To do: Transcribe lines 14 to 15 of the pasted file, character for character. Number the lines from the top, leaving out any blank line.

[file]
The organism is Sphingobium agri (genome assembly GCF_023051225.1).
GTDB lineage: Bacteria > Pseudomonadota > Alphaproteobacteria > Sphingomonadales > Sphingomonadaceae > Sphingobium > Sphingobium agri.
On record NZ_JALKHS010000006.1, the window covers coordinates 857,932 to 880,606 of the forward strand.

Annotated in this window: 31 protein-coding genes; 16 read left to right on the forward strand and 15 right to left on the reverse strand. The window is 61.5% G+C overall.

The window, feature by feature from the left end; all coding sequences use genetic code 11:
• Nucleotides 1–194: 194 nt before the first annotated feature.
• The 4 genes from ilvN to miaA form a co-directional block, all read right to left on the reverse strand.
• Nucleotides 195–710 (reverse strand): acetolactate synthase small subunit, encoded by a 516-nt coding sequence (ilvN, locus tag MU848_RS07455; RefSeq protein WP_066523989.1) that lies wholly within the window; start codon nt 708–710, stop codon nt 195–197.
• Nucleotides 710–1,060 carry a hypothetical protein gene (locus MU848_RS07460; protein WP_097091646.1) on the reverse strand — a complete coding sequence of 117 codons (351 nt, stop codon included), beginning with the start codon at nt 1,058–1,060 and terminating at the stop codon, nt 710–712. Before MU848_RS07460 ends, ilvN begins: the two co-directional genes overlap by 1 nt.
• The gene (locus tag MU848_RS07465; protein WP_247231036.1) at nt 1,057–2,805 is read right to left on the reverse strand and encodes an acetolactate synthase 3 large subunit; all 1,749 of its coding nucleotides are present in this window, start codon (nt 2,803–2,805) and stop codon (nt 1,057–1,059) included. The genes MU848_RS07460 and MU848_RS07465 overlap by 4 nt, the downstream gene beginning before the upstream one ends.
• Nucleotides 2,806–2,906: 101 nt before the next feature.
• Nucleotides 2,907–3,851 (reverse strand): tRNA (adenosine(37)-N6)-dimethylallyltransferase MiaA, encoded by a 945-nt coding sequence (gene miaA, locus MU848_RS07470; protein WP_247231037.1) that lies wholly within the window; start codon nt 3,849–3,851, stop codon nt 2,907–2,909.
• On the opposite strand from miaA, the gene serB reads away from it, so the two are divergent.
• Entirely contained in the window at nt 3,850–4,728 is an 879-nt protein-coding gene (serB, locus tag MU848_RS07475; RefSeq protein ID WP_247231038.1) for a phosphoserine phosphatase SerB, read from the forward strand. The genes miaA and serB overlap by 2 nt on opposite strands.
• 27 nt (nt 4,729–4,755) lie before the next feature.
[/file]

• Entirely contained in the window at nt 3,850–4,728 is an 879-nt protein-coding gene (serB, locus tag MU848_RS07475; RefSeq protein ID WP_247231038.1) for a phosphoserine phosphatase SerB, read from the forward strand. The genes miaA and serB overlap by 2 nt on opposite strands.
• 27 nt (nt 4,729–4,755) lie before the next feature.